Polygon

Tomatometer-approved publication
Rating Title/Year Author
To All the Boys: P.S. I Still Love You (2020) Karen Han The film is the kind of gossip that doesn't have enough details about the people in it to get invested - it's fun, but ultimately not all that memorable. EDIT
Posted Feb 14, 2020
Fantasy Island (2020) Jesse Hassenger Plainly put, it isn't very good. Yet there's something disposably entertaining about its mercenary approach. EDIT
Posted Feb 14, 2020
Sonic the Hedgehog (2020) Matt Patches It's not for longtime Sonic fans, but it's guaranteed to be someone's nostalgic favorite in the year 2038. EDIT
Posted Feb 13, 2020
The Lodge (2019) Karen Han The Lodge reveals its hand too early, and too clearly. The magic disappears, and the prestige falls flat. EDIT
Posted Feb 6, 2020
Feels Good Man (2020) Matt Patches [Arthur] Jones' film is the complete saga, with all the dots connected. It does feel good, man, but it had to be said in this way. EDIT
Posted Feb 5, 2020
Birds of Prey (and the Fantabulous Emancipation of One Harley Quinn) (2020) Susana Polo Birds of Prey's freedom to discard the classic superhero story is a freedom well won. EDIT
Posted Feb 5, 2020
Zola (2020) Matt Patches Zola is the movie of our times, and [Writer-director Janicza] Bravo bakes every idea into the script and visuals. EDIT
Posted Feb 3, 2020
The Rhythm Section (2020) Karen Han To describe The Rhythm Section in the musical parlance it employs: The action movie has no sense of tempo, and no melody. EDIT
Posted Feb 3, 2020
Gretel & Hansel (2020) Charles Bramesco If Gretel & Hansel doesn't turn out to be one of the year's genre highlights, 2020 will be a very good year at the movies indeed. EDIT
Posted Feb 3, 2020
Nine Days (2020) Tasha Robinson An absolute masterpiece. EDIT
Posted Jan 30, 2020
Possessor (2020) Matt Patches Horror is the clear priority for Cronenberg, and by god, the flesh wounds are jaw-dropping. Maybe even jaw-removing? EDIT
Posted Jan 29, 2020
Kajillionaire (2020) Tasha Robinson It's the kind of tale Miranda July specializes in... another distinctive, funny, gently sympathetic portrait of people who are poorly suited for society, but condemned to live in it anyway. EDIT
Posted Jan 29, 2020
Palm Springs (1936) Tasha Robinson The story may be familiar... But the execution here feels fresh and playful, with a new energy coming from Samberg and Milioti's go-for-broke performances, and some new iterations on the formula. EDIT
Posted Jan 28, 2020
Relic (2020) Tasha Robinson [Robyn] Nevin does a terrific job of building sympathy, then abruptly puncturing it. EDIT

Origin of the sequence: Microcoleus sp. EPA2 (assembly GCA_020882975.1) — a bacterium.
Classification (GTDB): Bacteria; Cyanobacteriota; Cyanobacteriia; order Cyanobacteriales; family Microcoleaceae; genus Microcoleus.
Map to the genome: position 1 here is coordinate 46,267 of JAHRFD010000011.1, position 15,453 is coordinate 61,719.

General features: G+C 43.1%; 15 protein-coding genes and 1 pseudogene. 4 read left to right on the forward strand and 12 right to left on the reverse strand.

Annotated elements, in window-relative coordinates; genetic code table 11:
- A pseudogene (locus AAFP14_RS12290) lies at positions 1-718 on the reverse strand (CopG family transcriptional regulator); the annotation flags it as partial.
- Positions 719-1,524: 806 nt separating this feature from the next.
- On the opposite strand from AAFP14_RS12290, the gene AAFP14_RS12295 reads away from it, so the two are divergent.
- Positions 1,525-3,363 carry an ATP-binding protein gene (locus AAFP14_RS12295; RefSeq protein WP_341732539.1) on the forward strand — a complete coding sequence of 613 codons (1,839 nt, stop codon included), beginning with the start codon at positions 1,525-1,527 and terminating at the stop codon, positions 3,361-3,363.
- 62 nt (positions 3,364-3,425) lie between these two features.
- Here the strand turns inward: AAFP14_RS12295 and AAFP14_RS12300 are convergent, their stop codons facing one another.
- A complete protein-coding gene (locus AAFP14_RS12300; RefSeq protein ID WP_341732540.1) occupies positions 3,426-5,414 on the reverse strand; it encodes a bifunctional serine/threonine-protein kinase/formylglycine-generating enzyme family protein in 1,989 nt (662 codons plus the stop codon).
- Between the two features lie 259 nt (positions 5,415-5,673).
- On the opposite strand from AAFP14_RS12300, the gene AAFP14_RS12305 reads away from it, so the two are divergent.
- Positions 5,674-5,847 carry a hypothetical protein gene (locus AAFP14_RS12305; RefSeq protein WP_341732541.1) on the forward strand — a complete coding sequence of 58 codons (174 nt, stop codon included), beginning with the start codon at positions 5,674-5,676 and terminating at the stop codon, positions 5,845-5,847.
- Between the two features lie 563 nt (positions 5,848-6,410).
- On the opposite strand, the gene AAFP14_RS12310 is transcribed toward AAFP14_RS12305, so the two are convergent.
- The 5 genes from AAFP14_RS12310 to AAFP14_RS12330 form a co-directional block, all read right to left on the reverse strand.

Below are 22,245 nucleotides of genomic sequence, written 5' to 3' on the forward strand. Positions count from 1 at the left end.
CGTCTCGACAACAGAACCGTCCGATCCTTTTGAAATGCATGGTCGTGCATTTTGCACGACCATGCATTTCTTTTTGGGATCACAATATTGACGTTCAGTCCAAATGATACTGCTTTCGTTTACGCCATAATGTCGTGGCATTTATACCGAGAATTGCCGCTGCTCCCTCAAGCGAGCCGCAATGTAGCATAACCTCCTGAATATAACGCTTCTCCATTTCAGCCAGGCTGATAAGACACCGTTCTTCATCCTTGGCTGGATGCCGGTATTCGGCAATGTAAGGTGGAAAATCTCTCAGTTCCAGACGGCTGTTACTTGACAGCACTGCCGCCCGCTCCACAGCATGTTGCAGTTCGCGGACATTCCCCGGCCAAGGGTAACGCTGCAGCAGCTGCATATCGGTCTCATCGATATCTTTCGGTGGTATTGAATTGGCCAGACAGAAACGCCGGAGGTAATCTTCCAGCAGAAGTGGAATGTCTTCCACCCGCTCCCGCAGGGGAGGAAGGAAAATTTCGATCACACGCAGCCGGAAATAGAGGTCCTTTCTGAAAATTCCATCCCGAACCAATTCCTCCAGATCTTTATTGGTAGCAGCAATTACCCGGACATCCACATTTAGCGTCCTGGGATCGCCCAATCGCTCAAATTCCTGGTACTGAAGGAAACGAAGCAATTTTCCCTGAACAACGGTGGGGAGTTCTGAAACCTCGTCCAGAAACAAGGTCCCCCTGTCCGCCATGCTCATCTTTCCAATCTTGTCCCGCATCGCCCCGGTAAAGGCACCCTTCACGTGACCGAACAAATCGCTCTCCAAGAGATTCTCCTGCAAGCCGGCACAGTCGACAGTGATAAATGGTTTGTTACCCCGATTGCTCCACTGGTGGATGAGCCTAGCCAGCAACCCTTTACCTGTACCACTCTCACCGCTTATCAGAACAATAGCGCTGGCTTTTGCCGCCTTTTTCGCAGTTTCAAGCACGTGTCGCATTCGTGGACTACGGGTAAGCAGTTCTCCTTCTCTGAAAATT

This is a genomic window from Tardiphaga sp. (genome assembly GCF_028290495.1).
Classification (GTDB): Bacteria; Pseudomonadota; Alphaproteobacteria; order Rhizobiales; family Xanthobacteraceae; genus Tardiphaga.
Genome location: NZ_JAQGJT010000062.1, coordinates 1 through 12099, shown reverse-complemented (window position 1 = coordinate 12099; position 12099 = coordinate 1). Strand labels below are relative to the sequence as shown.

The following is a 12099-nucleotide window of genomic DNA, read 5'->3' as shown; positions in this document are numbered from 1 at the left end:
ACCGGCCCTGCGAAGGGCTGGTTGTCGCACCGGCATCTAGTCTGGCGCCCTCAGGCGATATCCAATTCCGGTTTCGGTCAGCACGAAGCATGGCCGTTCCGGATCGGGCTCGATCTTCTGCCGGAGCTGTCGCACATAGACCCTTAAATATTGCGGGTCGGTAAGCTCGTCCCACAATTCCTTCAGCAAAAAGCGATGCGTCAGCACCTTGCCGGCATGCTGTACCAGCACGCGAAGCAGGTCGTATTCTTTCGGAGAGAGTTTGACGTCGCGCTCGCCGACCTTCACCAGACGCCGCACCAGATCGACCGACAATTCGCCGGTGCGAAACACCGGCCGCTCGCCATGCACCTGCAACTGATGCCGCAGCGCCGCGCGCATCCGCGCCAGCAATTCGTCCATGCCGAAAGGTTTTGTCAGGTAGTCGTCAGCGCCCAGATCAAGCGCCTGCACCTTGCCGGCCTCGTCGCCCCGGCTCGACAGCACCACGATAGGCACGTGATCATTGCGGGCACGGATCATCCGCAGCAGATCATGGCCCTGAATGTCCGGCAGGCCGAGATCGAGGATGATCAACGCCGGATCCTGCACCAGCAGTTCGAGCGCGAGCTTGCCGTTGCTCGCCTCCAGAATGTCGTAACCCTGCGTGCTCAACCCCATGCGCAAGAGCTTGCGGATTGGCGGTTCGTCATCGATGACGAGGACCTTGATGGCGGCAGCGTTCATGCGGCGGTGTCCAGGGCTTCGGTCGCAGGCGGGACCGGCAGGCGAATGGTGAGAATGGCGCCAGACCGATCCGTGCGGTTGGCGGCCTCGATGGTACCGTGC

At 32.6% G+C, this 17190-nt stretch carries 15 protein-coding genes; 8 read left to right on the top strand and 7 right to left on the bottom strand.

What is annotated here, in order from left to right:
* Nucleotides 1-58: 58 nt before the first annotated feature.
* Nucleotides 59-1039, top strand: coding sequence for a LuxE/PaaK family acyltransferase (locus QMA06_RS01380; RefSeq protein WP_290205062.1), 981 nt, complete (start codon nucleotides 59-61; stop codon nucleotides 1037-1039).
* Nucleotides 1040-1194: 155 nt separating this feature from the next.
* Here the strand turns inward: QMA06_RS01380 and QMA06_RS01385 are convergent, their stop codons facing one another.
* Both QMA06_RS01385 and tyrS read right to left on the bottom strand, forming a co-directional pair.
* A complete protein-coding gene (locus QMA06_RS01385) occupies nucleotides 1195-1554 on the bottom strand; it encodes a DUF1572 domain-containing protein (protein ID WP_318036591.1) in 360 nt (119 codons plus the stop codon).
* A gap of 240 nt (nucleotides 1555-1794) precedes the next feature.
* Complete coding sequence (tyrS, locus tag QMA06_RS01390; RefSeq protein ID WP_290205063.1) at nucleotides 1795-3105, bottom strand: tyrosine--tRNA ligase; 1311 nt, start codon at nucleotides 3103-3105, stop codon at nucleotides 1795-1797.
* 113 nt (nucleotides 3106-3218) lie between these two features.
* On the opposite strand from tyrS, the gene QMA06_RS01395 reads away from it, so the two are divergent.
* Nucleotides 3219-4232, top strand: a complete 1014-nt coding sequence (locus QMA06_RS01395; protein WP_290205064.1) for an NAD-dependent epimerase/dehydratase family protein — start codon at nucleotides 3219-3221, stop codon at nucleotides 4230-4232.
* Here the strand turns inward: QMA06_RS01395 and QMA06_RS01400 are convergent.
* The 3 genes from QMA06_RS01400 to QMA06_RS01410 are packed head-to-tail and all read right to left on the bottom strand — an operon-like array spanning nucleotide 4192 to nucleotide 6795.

Posted Jan 28, 2020
Minari (2020) Matt Patches Minari swells with life-affirming observations and deep performances. EDIT
Posted Jan 28, 2020
() Tasha Robinson There are so many laughs, and so many telling and relatable moments, and so many fascinating, colorful characters here, Boys State is utterly mesmerizing. EDIT
Posted Jan 27, 2020
Spaceship Earth (2020) Matt Patches Their story, flaws and all, is a wonder to behold. EDIT
Posted Jan 27, 2020
Happy Happy Joy Joy: The Ren & Stimpy Story (2020) Matt Patches Happy Happy Joy Joy did not have to deliver a verdict on the art-vs.-artist debate, but a more successful documentary might demand conclusions from its subjects. EDIT
Posted Jan 27, 2020
1917 (2019) Siddhant Adlakha In a purely technical sense, 1917 achieves exactly what it sets out to do. But in the process, it loses the relationship between images and cinema's ability to create meaning beneath the surface. EDIT
Posted Jan 27, 2020
() Matt Patches Between Extremely Online life and Keery's relentless performance, Kotlyarenko wrings every ounce of comedy out of a premise that could easily be "ok boomer"-ed out of the room by critical eyes who know their YouTube. EDIT
Posted Jan 25, 2020
Come Away (2020) Tasha Robinson Audiences may resist the moral of this movie, but they're likely to get caught up in the execution. EDIT
Posted Jan 24, 2020
The Gentlemen (2020) Karen Han Lock, Stock and Two Smoking Barrels and Snatch remain fun, but they're products of their time, and Ritchie doesn't seem to have grown as a director beyond having more money and bigger stars at his disposal. EDIT
Posted Jan 24, 2020
Taylor Swift: Miss Americana (2020) Matt Patches Though Miss Americana is a mess of messaging, certain hammer swings should resonate with the musician's core fan base, which is destined to watch the film. It can't hurt to hear a genuine mega-celebrity say, "I have to deprogram the misogyny in my brain." EDIT
Posted Jan 24, 2020
The Turning (2020) Jenna Stoeber Although there are a some stylish and well-crafted shots, in the end The Turning has too little substance to keep itself going. EDIT
Posted Jan 23, 2020
Color Out of Space (2019) Keith Phipps Cage serves the film well, playing Nathan as a man whose personality seems to fluctuate as if being distorted by cosmic radiation. EDIT
Posted Jan 23, 2020